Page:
So once we had the script locked and I approached Greg Apps here and Seher Latif in India, in particular, my brief was that of a standard director’s brief, “This is the mother, this is what I want and we looked at a number of options. Supriya Pathak was our first option and, again, I was lucky enough to find my first option. Akash Khurana is a sweetheart, he’s been kind of a mentor, I have known him for ages, his son is a very good friend of mine, and I just SMSed him and I said, “I’m doing my first film. It would be an honour if you could accept it”. He didn’t even ask for anything he said, “Tell me the dates, it’s done”.

You’re a director and a producer, and you’ve just completed your first feature. What was the greatest challenge?

The greatest challenge in this film was to execute all that I had learned in my two degrees and films, it was to follow all that I had preached and talked about and discussed in films while making sure that I have a story which is engaging and which engrosses the audience. It was to follow my personal principle of a Western body and an Indian soul, to make sure that the crew is taken care of properly. We at Temple, which is our production company, rarely allow crew to pay for their meals which is something very small and minor. When some of my Aussie production team claimed budget issues, I said, “No, that’s what I have practised and that’s what I have preached and that’s what will happen. Hospitality and taking care of the family of crew is paramount”.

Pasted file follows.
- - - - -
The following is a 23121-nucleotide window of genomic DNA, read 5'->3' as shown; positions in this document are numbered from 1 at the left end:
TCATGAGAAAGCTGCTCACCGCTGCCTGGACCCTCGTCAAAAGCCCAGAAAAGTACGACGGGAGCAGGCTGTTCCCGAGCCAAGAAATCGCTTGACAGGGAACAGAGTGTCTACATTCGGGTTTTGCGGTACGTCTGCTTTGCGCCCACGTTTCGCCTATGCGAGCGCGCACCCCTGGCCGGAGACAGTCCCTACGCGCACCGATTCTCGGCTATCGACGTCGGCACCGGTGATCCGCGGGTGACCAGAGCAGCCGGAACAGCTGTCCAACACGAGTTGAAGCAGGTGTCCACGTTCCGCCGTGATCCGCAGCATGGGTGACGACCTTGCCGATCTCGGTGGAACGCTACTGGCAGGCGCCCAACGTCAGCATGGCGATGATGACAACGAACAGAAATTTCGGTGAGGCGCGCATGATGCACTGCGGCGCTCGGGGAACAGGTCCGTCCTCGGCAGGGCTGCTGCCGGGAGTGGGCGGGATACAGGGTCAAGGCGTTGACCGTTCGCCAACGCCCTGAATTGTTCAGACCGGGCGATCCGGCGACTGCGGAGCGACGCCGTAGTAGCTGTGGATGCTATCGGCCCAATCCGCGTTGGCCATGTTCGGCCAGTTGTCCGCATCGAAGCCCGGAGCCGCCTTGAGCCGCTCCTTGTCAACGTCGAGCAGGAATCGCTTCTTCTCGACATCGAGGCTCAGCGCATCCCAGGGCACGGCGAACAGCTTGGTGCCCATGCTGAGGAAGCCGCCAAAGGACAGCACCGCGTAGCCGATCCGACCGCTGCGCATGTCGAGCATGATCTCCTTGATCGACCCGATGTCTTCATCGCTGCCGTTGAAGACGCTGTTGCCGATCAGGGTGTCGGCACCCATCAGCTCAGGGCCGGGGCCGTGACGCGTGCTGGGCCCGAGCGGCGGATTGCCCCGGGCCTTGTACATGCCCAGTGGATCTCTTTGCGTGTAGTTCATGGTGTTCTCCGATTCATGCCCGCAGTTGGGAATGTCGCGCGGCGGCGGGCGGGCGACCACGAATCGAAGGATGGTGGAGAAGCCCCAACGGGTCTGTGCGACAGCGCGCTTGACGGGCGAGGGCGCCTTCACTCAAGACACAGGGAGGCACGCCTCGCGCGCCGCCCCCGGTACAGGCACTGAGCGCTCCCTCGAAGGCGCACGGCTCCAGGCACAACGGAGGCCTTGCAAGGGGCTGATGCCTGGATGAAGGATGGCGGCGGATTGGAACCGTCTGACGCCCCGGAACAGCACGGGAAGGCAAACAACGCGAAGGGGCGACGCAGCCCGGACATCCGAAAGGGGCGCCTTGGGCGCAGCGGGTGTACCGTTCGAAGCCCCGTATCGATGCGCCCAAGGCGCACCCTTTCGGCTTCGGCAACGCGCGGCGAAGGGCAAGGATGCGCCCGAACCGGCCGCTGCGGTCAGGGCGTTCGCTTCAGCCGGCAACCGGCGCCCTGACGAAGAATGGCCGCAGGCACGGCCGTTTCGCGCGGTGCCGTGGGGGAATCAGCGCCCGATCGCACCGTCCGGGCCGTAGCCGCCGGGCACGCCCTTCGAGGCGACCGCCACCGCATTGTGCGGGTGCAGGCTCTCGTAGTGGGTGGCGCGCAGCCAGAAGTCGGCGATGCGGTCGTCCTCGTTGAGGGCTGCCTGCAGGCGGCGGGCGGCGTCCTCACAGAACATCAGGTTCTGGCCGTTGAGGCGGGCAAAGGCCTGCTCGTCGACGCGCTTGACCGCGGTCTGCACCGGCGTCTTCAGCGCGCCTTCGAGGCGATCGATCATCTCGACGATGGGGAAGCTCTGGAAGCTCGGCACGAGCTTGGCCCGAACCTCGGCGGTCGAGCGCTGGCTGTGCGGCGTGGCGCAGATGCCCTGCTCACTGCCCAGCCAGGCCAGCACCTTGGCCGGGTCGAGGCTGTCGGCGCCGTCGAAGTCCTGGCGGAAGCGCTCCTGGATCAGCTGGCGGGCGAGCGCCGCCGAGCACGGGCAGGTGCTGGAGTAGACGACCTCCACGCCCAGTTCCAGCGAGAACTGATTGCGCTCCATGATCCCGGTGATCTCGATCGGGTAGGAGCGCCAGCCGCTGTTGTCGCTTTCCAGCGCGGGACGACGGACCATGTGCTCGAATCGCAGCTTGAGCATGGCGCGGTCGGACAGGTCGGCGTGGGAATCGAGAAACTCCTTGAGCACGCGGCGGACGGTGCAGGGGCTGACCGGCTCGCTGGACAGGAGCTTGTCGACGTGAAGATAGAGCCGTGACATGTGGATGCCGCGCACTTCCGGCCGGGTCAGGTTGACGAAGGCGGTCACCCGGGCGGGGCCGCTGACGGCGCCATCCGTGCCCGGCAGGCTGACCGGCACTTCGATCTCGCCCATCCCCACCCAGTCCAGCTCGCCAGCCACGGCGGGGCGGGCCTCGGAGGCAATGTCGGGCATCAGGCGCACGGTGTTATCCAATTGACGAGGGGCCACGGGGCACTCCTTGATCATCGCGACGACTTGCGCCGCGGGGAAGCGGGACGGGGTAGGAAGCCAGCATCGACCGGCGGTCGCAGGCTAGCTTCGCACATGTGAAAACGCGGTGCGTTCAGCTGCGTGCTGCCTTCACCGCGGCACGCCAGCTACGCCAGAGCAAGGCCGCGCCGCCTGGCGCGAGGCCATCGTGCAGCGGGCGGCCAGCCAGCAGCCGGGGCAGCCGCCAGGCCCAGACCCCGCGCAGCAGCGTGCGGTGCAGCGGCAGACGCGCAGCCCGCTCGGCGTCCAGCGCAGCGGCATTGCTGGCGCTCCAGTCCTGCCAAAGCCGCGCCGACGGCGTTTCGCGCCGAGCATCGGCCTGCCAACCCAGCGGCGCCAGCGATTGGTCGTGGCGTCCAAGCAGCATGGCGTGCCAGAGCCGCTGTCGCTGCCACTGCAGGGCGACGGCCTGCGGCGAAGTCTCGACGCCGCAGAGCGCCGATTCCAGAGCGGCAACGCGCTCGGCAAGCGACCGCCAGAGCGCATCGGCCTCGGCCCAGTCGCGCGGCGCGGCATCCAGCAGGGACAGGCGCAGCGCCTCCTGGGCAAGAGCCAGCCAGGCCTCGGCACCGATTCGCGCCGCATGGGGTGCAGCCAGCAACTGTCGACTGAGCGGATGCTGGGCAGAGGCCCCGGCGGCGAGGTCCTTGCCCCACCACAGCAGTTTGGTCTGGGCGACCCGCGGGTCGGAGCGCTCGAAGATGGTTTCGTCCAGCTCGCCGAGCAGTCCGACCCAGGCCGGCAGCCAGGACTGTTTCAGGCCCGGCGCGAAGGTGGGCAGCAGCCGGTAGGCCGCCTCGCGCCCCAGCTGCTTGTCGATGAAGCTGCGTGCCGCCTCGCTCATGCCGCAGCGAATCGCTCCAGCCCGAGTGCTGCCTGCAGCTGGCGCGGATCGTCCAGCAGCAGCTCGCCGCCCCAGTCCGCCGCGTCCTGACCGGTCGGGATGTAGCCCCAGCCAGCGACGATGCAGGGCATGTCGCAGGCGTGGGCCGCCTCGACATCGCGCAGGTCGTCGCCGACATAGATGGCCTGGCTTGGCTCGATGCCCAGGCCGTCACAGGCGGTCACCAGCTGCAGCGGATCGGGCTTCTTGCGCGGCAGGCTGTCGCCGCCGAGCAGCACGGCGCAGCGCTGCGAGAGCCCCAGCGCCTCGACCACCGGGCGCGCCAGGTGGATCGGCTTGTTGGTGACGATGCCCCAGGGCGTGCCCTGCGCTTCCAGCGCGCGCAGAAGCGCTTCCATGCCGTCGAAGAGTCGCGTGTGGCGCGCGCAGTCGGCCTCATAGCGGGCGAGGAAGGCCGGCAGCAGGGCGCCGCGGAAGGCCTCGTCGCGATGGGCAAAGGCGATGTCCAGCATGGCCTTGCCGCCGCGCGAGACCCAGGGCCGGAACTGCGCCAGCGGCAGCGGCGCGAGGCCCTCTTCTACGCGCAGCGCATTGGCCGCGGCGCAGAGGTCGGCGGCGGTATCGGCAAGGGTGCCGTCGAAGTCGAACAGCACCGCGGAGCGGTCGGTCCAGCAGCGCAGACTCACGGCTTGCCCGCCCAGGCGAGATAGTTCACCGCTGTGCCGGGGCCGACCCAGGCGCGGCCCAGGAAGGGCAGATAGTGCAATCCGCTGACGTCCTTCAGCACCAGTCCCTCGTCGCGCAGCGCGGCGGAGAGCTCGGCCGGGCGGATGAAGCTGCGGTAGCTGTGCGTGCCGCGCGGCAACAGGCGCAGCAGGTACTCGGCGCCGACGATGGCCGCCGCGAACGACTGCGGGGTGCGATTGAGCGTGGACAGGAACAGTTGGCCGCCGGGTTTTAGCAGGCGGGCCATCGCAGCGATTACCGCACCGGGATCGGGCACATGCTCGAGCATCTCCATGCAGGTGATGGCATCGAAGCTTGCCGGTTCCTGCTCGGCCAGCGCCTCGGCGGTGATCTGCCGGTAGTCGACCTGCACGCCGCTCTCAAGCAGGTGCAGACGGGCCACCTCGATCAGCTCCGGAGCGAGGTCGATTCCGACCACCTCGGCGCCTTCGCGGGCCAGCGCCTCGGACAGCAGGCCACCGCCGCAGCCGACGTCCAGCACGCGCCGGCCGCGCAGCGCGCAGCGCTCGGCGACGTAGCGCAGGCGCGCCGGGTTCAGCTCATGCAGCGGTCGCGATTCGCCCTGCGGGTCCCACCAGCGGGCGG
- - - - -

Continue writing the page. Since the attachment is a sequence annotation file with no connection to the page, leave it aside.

Whether it was getting a bond company and a proper accountant on board and making sure the financial structures are so that no crew ever waits for their money, which is Temple practice. I believe that every crew member not just brings his or her skills onto a film; they also bring their energy, their vibe. So I wanted all positive energies, all fun energies. This is our 242nd project including TV commercials, festivals, music videos, feature films, documentaries etc. and 99.9% of our crews are always happy at the end of the day, and that’s what I want. I was lucky it happened that way….again.

So that was one of my biggest challenges, again, to have 200, 300 people and make sure that they are taken care of in the Temple traditions of everyone leaving happy and wanting to work again with us.

Out of the entire shoot, which is/are your favourite scene/s and why?

That’s a hard one. I can give different tones. One of the most exhausting days of shooting was the Holi scene with hundreds of extras where we had to capture everything in a day. One of the funniest scenes to shoot was the lovemaking scene we wanted a light atmosphere there, because both the actors, Brett Lee and Tannishtha Chatterjee (female lead), were pushing the boundaries with that scene. One of the most enjoyable scenes was the theatre scene where we couldn’t help laughing at ourselves. One of the most rewarding scenes was the chopper scenes which we shot with Brett because I could see where they could end up after post-production. So each day brought different stuff, each day had its own colour, and I wouldn’t give away any day.

(To be continued in our next edition….)